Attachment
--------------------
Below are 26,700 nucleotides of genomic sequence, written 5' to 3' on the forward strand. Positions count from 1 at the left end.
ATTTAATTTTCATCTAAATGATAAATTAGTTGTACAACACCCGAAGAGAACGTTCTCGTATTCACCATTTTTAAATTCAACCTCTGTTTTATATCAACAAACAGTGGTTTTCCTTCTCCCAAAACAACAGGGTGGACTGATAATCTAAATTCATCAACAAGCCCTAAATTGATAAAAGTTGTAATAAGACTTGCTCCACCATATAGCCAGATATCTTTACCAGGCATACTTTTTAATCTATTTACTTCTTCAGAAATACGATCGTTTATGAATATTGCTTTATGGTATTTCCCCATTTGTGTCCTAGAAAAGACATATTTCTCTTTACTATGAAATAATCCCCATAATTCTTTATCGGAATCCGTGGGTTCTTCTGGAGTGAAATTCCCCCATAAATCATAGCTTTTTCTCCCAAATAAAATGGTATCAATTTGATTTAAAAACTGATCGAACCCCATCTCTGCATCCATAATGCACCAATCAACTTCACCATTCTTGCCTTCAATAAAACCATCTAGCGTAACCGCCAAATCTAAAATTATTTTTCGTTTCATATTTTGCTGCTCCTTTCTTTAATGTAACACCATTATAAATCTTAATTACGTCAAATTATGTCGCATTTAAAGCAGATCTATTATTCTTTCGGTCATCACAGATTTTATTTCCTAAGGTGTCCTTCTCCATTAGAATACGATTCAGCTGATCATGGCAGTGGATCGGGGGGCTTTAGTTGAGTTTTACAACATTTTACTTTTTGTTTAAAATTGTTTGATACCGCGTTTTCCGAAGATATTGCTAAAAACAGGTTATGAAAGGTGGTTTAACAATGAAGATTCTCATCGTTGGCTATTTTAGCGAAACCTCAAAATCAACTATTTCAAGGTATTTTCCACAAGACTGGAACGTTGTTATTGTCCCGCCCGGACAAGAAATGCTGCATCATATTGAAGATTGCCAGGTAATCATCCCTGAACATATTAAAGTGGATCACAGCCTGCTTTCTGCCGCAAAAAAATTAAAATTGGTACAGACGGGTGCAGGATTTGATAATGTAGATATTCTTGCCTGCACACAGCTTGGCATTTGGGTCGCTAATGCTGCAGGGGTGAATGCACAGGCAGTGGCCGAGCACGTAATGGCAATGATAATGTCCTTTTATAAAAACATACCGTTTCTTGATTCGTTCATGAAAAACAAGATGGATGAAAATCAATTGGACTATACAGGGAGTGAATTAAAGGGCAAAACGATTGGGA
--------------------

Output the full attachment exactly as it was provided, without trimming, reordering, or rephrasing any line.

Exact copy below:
Below are 26,700 nucleotides of genomic sequence, written 5' to 3' on the forward strand. Positions count from 1 at the left end.
ATTTAATTTTCATCTAAATGATAAATTAGTTGTACAACACCCGAAGAGAACGTTCTCGTATTCACCATTTTTAAATTCAACCTCTGTTTTATATCAACAAACAGTGGTTTTCCTTCTCCCAAAACAACAGGGTGGACTGATAATCTAAATTCATCAACAAGCCCTAAATTGATAAAAGTTGTAATAAGACTTGCTCCACCATATAGCCAGATATCTTTACCAGGCATACTTTTTAATCTATTTACTTCTTCAGAAATACGATCGTTTATGAATATTGCTTTATGGTATTTCCCCATTTGTGTCCTAGAAAAGACATATTTCTCTTTACTATGAAATAATCCCCATAATTCTTTATCGGAATCCGTGGGTTCTTCTGGAGTGAAATTCCCCCATAAATCATAGCTTTTTCTCCCAAATAAAATGGTATCAATTTGATTTAAAAACTGATCGAACCCCATCTCTGCATCCATAATGCACCAATCAACTTCACCATTCTTGCCTTCAATAAAACCATCTAGCGTAACCGCCAAATCTAAAATTATTTTTCGTTTCATATTTTGCTGCTCCTTTCTTTAATGTAACACCATTATAAATCTTAATTACGTCAAATTATGTCGCATTTAAAGCAGATCTATTATTCTTTCGGTCATCACAGATTTTATTTCCTAAGGTGTCCTTCTCCATTAGAATACGATTCAGCTGATCATGGCAGTGGATCGGGGGGCTTTAGTTGAGTTTTACAACATTTTACTTTTTGTTTAAAATTGTTTGATACCGCGTTTTCCGAAGATATTGCTAAAAACAGGTTATGAAAGGTGGTTTAACAATGAAGATTCTCATCGTTGGCTATTTTAGCGAAACCTCAAAATCAACTATTTCAAGGTATTTTCCACAAGACTGGAACGTTGTTATTGTCCCGCCCGGACAAGAAATGCTGCATCATATTGAAGATTGCCAGGTAATCATCCCTGAACATATTAAAGTGGATCACAGCCTGCTTTCTGCCGCAAAAAAATTAAAATTGGTACAGACGGGTGCAGGATTTGATAATGTAGATATTCTTGCCTGCACACAGCTTGGCATTTGGGTCGCTAATGCTGCAGGGGTGAATGCACAGGCAGTGGCCGAGCACGTAATGGCAATGATAATGTCCTTTTATAAAAACATACCGTTTCTTGATTCGTTCATGAAAAACAAGATGGATGAAAATCAATTGGACTATACAGGGAGTGAATTAAAGGGCAAAACGATTGGGA